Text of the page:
Docker commitment to open governance gets community thumbs-up
Wed 30 Apr 2014
The move to create a board to help ensure the Docker container project stays true to its open ideals has been welcomed by major industry players.
Docker, Inc, the commercial operation behind the eponymous open source project, said the Open Governance Advisory Board was “a next step towards a full open governance model”. Docker is an open source project to build, manage and deploy applications as lightweight containers. Containerisation is a flexible method of building, scaling and deploying applications, and promises to reduce the time and expense of rolling out cloud infrastructure. “In the 13 months since launching, Docker has experienced explosive growth and adoption, and has emerged as the de facto standard for containerisation” said a spokesman.
Docker Inc said this new move came in response to the recognition of “both the rapid growth of Docker as a platform and the importance of open governance”. Solomon Hykes, the CTO and chief maintainer of Docker, said: “Docker has pursued a ‘radically open’ approach to the project since the outset and we believe this has been key to adoption and growth. We deliberately chose the most permissive licence (Apache), pursued an open design approach and welcomed the broad community as both contributors and maintainers. In fact, over 95% of contributors don’t work for Docker Inc. Creating the Governance Advisory Board is the next logical step.”
Membership on the advisory board will be open to individuals, corporations and users “and will be determined transparently by code contribution and other objective factors”. The board is intended to supplement—and not replace—existing mechanisms for public participation said Docker Inc.
Industry figures were lined up to offer their approval of the move.
“It is very exciting to see Docker being proactive around issues of governance,” said Paul Burns, president of analyst firm Neovise. “Given the project’s considerable and growing importance, it is critical that Docker is taking steps now to establish the best governance framework.”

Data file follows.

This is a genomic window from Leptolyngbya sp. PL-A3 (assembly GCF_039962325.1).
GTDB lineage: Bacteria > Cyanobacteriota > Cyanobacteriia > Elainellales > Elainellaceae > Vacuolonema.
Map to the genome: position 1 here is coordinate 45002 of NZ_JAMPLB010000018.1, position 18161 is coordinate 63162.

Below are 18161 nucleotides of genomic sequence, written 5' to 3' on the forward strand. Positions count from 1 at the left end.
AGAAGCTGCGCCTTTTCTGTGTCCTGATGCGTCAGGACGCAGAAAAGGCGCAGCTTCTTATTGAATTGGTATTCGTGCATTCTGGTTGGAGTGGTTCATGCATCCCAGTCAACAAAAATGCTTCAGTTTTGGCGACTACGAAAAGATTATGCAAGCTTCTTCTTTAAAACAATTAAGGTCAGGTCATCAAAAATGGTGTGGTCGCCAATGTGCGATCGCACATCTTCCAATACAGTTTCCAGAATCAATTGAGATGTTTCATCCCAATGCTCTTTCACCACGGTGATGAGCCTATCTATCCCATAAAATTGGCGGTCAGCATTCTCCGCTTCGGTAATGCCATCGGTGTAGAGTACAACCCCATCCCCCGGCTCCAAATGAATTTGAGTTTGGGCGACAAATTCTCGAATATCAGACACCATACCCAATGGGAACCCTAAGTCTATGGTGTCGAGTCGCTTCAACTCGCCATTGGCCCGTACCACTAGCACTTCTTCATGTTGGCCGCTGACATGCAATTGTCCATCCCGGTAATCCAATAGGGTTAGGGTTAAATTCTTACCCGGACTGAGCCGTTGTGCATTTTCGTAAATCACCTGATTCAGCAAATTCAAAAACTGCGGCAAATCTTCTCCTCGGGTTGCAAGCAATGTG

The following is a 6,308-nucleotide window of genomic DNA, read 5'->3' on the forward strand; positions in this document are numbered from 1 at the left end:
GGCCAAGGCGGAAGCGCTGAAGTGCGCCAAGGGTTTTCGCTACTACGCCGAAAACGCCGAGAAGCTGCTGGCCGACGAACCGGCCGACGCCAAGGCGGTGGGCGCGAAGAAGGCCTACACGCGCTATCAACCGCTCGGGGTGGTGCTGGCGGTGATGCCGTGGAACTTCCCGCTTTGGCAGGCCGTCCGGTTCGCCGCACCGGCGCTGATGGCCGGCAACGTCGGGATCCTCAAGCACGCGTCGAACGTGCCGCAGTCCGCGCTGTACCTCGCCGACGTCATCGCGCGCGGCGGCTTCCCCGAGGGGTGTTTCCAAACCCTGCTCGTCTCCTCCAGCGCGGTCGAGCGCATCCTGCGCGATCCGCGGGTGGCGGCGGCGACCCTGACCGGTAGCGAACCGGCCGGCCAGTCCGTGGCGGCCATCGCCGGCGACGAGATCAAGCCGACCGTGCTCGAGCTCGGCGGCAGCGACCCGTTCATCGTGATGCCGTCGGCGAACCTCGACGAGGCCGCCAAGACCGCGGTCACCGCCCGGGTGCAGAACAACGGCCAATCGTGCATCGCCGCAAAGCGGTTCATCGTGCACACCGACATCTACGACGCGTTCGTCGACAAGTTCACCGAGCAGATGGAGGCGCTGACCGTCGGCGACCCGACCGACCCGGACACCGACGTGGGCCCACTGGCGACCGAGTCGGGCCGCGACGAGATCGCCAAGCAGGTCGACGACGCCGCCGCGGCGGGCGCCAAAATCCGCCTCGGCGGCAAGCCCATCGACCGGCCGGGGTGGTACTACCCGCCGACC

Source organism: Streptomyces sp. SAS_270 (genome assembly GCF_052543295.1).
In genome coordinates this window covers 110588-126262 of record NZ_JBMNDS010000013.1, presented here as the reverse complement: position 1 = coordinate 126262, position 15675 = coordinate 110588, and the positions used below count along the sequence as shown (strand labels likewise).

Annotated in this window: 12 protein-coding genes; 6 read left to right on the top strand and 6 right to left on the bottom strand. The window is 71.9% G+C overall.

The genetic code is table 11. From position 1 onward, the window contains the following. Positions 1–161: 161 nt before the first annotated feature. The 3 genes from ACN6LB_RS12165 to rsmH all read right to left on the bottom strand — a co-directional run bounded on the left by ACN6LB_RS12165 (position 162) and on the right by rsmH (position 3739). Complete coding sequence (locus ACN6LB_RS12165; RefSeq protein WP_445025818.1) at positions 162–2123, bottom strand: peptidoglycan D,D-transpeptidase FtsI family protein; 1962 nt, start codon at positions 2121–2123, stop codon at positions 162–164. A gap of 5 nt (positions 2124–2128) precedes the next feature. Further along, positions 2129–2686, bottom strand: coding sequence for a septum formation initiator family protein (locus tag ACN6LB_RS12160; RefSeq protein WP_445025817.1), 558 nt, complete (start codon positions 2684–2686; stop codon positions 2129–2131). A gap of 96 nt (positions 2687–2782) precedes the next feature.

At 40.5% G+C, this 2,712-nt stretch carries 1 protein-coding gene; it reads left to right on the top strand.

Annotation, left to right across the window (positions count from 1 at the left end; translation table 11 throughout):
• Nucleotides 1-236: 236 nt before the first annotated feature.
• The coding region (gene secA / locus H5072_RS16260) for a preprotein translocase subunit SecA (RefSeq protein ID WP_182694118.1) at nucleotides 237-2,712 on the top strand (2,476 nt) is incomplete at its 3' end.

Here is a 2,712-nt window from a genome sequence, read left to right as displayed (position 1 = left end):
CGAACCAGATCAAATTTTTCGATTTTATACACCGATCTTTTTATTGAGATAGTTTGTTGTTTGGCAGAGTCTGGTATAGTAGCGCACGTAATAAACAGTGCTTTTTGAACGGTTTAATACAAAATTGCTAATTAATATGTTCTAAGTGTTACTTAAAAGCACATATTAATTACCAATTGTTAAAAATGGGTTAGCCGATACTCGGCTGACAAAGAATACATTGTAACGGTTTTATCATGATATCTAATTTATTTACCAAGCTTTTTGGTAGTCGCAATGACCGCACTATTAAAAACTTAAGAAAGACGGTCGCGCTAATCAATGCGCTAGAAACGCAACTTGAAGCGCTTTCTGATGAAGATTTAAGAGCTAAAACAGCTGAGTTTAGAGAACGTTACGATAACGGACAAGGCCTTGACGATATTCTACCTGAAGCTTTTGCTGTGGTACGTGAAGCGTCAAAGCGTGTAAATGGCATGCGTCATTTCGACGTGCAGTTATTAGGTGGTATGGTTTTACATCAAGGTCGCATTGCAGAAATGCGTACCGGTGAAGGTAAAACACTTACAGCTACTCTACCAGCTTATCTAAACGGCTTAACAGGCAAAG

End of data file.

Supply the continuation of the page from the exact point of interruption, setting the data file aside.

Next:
Scott Bessler, software engineer at RelateIQ said the company had made a significant investment in Docker as the backbone of our development environment and continuous deployment infrastructure. “The fact that users like us are being brought on as a core part of the governance advisory board bolsters this confidence further.”
Angel Daiz, VP of open technologies and cloud performance solutions at IBM, said: “Docker’s pledge to open governance and the formation of an advisory board reinforces the industry’s commitment for an open community and the continued growth of an open cloud.”
Van Lindberg, VP of technology, office of the CTO, at Rackspace said that Docker will be vital to the future of computing. “Bringing in other members of the community as part of a governance advisory board just cements Docker’s importance as a multi-platform, multi-vendor standard for how we package and deploy applications.”
Brian Stevens, executive vice president and CTO of Red Hat endorsed the move to open governance. “Is critical to building trust and acceptance of new, open source technologies,” he said. “As a leader in open source, and as a company that has made significant commitments to integrating Docker and containers in our products, we welcome this move. We look forward to working with the broader community to help craft both the Governance Advisory Board structure and the long term governance principles for Docker.”
“Docker itself would not have been possible without both the contributions from our own community and a long chain of other open source contributions, such as cgroups, Go, namespaces, SELinux and the Linux Kernel,” said Ben Golub, CEO of Docker. “Many of these open source technologies were contributed by the companies and individuals supporting this advisory board. We hope that the creation of the Governance Advisory Board helps perpetuate the virtuous cycle of contribution and collaboration from individuals and companies alike.”